What Do We Miss When We Hike Too Fast?
So we’ve gone 250 miles now, with the Sisters on the horizon and the soles starting to peel off my shoes, and the land around us looking more and more familiar with every step. But the lesson this time around is that it isn’t about that number, the miles done, though it’s so easy to get sucked in. You’d think this is a solitude experience but no, every day you meet 20, 30 people and they are hiking farther and faster, and it’s easy to want to know just how far can I go. If we just walked a little more today?
And so everyone out here pushes and pushes and forgets to rest and sit by the lakes and the mountaintops.
We forget to breathe in the air and watch the foxes run across our paths, and to climb the rock piles and look around the forest and just.sit.still every once and awhile.
At our last resupply point (these are the resorts and towns along the way where we are having our food boxes delivered), we had a day off to recover aching feet and limbs and tired willpower minds. So a kind lady at the campground offered us and another thru-hiker a ride to see Salt Creek Falls, Oregon’s second-highest waterfall, rather than sit around eating french fries and playing checkers and badminton all day (though also not bad options). Only a five-minute drive from Shelter Cove, Salt Creek tumbles over volcanic rock while birds dive in and out of its spray and it roars all around, and the other hiker says to us, “I wonder what else I’ve missed along the way. I’d love to come back and hike this area again and take in the sights. The PCT is just a totally different thing.”
But no, I don’t want to value miles over moments, distance over discovery, pride above all. Now that I’m feeling comfortable on trail and around these new people and setting up my tent and stove and life every day, I want to remember this: It’s not about the mile-grabbing.
You can’t win the PCT. The faster you do it, the faster it’s done.
Instead, it’s about when Alex and I had to hitchhike to get our food boxes and the wind in my hair and my ears and my eyes in the back of a truck next to lava fields, and the way the stars shine at night now that the smoke is to the south, and the soft feeling of Oregon lake water as I swim and wash off my dirt-covered legs. About finding the time to sit back and drink beer and laugh with trail angels and other hikers, and those moments alone at dusk and dawn cuddled up warm in my sleeping bag watching the moonlight dance on the tree trunks. The crunch of twigs at night that I’ve learned is just the mice and chipmunks, the taste of blueberries growing right next to the trail, and those strange little Oregon neon mushrooms and gel-like plants pushing up under the dry dirt. I’m here for the sun on my skin that I’ve been craving for months. To wake up to bird song. The shape of clouds in the sky, the moments when you enter an area burned before by forest fire and suddenly through the matchstick trees you can see all the mountains around. It’s about the nature, but more than the nature, the way we coexist with it out here. Humans not as separate but as a part of this web, this ecosystem, just like the birds and the deer and yes, even the mosquitoes.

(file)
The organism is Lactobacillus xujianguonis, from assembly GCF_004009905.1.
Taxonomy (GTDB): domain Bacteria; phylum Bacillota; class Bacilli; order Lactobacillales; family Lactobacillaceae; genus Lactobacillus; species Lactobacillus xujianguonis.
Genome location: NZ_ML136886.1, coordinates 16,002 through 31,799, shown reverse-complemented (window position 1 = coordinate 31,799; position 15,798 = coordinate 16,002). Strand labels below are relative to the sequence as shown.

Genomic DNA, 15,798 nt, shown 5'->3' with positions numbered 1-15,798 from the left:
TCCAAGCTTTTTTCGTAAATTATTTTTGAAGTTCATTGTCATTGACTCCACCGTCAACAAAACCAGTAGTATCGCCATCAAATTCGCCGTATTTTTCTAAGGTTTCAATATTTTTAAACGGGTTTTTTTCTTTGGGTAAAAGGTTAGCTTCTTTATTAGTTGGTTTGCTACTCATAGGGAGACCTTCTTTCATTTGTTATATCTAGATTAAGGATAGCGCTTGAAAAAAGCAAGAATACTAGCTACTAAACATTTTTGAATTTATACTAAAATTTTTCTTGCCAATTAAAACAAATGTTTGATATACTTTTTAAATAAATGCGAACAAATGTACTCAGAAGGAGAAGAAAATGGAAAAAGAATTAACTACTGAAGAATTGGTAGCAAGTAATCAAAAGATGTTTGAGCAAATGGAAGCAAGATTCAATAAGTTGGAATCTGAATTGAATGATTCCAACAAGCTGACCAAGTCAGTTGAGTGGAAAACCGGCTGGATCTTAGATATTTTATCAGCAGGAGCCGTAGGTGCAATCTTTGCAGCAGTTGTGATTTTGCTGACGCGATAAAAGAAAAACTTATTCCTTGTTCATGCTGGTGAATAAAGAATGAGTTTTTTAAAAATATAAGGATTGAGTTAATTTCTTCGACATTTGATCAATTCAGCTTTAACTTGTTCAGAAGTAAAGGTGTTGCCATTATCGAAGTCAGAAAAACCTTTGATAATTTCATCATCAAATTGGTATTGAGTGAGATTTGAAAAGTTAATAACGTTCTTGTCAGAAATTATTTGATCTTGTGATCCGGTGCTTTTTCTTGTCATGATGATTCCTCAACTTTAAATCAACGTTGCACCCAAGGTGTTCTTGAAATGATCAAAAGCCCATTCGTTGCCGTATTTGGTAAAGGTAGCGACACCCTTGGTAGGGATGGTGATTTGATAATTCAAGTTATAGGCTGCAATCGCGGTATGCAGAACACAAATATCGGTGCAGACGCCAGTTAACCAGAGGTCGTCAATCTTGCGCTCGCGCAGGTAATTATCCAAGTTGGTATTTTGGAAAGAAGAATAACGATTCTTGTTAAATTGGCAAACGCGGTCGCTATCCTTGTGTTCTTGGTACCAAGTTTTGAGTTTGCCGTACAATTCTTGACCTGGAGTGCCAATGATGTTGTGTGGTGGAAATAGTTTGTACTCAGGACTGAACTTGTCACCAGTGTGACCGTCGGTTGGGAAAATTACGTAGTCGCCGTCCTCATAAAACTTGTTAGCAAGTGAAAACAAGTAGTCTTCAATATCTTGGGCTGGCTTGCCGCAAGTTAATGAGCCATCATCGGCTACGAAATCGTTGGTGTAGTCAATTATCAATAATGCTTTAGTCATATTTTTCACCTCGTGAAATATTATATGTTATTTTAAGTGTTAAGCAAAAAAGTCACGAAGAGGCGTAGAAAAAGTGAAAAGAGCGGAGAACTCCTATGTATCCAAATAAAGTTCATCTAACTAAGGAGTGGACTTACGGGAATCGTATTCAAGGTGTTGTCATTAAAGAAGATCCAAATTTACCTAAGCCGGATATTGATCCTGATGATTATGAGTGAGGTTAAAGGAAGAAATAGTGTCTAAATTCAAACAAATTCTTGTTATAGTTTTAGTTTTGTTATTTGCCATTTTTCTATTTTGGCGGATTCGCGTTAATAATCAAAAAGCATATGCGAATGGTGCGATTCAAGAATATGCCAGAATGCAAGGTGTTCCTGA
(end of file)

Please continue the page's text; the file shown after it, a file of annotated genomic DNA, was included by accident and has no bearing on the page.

And oh, I do understand how good it feels to walk fast, to use these muscles, to test my strength. A distance runner for life, I know the physicality of the challenge is part of the joy. But when you run you still take slow days and time off and remember to stop and stretch and look around and celebrate where your legs have taken you.
So let’s not make the backcountry about achievements and goals and competitiveness and outdoing one another.
I’ll do my best to leave the perfectionism and stress at the (metaphorical) door. And the more we make this about experiencing wildness rather than going farther, faster, longer, the more it becomes open to more people no matter if they have five hours or five months to spend out here. So stop to smell the roses, or whatever the cliche is. I’ll get off my soapbox now and it’s a reminder more for myself than anyone. More naps and breaks and breaths. More stops and pictures and wonder. More drinking from crystal clear mountain streams, more feeling the dirt with my hands, more touching the trees and stopping to listen to the silence. That’s all. And anyway, with the number of blisters I have growing, I’m going to be walking slower for quite a while anyway.
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